December 21, 2017–The husband of Nazanin Zaghari-Ratcliffe has stated that the Iranian-British dual national, who is currently serving a five-year sentence in Tehran’s Evin Prison, is now eligible for “early release” and that her lawyer was “hopeful” when he visited her on December 20, 2017.
“He told her that it’s a matter of finalizing paperwork and it might be days to weeks rather than tomorrow morning,” Richard Ratcliffe told BBC Radio 5 on December 21.
“Nazanin Zaghari-Ratcliffe’s release is long overdue,” said Hadi Ghaemi, the executive director of the Center for Human Rights in Iran (CHRI).
“Iran’s Revolutionary Guards and judiciary should have never colluded to imprison Zaghari-Ratcliffe in the first place,” he added. “Releasing her now is the least the judiciary can do to put an end to the unjust and cruel treatment of this dual national.”
CHRI has urged Iran to respect its domestic and international obligations by allowing prisoners access to basic rights and due process, which Zaghari-Ratcliffe was repeatedly denied.
Ratcliffe told the BBC that he felt there was a “change of the tide” since Foreign Secretary Boris Johnson traveled to Iran in early December to discuss Zaghari-Ratcliffe’s case.
“And now suddenly the database is shifting and saying eligible for early release,” he said.
Tulip Siddiq, a member of Parliament representing Hampstead and Kilburn where Zaghari-Ratcliffe lives in London, said in a statement on December 21 that the news “is a glimmer of light at the end of a dark tunnel for my constituents Richard, Nazanin, and Gabriella.”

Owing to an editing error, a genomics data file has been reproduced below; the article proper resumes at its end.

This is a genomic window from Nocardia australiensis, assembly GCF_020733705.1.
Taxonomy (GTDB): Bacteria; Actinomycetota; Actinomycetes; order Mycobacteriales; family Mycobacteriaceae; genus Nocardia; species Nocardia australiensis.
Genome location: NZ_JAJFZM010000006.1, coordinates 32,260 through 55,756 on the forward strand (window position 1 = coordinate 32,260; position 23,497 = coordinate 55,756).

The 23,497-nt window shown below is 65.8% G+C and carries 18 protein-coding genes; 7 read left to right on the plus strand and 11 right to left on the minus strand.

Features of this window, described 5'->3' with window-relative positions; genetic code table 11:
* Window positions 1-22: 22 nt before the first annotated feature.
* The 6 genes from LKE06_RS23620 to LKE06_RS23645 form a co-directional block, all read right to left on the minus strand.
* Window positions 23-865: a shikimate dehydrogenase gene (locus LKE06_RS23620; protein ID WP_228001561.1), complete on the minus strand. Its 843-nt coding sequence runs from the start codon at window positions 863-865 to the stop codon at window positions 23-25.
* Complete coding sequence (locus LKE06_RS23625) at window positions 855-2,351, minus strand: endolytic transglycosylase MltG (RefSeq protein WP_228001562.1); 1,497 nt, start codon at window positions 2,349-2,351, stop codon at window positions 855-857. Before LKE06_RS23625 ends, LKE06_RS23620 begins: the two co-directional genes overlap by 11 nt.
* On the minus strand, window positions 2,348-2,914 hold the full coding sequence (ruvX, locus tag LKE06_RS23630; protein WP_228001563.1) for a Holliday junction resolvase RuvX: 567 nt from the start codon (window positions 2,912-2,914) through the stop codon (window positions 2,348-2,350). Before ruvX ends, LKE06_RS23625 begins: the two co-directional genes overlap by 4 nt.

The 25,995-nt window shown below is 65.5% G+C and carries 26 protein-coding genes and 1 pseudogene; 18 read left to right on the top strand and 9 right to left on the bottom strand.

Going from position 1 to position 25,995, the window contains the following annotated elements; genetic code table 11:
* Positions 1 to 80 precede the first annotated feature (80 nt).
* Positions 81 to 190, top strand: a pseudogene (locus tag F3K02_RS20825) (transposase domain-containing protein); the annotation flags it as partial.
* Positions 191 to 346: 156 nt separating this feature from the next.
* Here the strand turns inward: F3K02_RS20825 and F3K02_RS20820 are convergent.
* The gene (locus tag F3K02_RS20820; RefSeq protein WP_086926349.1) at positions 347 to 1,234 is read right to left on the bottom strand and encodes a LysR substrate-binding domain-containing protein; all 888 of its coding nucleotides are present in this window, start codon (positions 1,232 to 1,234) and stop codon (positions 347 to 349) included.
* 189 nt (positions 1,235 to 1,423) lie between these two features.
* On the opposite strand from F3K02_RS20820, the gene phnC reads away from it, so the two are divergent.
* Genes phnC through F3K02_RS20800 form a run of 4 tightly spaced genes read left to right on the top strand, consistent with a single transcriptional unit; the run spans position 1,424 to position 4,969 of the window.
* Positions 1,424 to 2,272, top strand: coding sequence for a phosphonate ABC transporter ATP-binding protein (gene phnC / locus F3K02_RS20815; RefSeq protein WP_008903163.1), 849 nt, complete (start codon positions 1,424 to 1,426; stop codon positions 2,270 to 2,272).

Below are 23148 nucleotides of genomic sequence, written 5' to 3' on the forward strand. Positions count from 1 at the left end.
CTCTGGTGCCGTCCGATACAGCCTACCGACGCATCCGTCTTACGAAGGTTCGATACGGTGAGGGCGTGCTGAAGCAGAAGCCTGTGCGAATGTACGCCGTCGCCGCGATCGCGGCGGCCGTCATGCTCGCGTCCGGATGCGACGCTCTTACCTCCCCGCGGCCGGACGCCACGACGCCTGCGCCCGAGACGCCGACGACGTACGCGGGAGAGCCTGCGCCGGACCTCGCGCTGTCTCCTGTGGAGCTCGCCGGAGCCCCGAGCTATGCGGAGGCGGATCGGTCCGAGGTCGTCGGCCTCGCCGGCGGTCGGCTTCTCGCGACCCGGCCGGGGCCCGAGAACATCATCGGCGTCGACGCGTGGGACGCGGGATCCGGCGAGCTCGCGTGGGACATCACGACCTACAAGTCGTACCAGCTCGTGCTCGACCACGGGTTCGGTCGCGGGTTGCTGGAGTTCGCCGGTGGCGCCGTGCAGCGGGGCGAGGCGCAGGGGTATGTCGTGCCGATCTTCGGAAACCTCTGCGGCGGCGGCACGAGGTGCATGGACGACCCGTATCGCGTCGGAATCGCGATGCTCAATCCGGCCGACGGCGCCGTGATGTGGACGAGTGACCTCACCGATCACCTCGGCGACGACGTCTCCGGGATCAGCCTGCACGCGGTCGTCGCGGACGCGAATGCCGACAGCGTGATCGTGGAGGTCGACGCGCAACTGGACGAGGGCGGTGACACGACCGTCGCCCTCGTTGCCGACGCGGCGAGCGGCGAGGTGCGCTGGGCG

The couple’s daughter, three-year-old Gabriella Ratcliffe, has been living in Tehran with her grandparents since the Islamic Revolutionary Guards Corps (IRGC) arrested Zaghari-Ratcliffe on her way back home to London from Tehran in April 2016.
“It has given Nazanin a real boost of positive energy, and now we wait impatiently to see what happens next,” said Siddiq.
“Although we do not want to celebrate prematurely, it would be the perfect Christmas gift to see Nazanin released and back with her family where she belongs,” she added.
A researcher for the Thomson Reuters Foundation in London, Zaghari-Ratcliffe was arrested in Tehran in April 2016 while waiting for a flight back home with her two-year-old daughter after visiting family. She is serving a five-year prison sentence on unspecified espionage charges.
Zaghari-Ratcliffe became eligible for early release according to Iranian law in November 2017, however, at the time she was told she could face additional years in prison for new charges that appear to have never been brought.
Iran’s state-run Islamic Republic of Iran Broadcasting (IRIB) recently ran a smear campaign on Zaghari-Ratcliffe, accusing her of spying for the British government.
IRIB has repeatedly colluded with Iran’s judiciary and security forces, including the IRGC, to convince the Iranian public that defendants held in politically motivated cases are guilty of committing crimes.
The state-run news service also broadcasts forced confessions by detainees, in clear violation of international provisions on fair trials and the right to due process.
Judicial officials misrepresented Zaghari-Ratcliffe’s past jobs and her British citizenship to persuade the UK government to negotiate with the Iranian government for her release, Ratcliffe told CHRI in October 2017.
“He [the Tehran prosecutor] emphasized that she has a British husband, that she is British-Iranian and worked for the BBC—that big British institution—and kind of suggested that the British government needs to do something,” he said.
Ratcliffe said both governments are responsible for upholding the rights of their citizen.
“The British government needs to protect its citizens and the Iranian government needs to protect its citizens from being used as bargaining chips,” he said.
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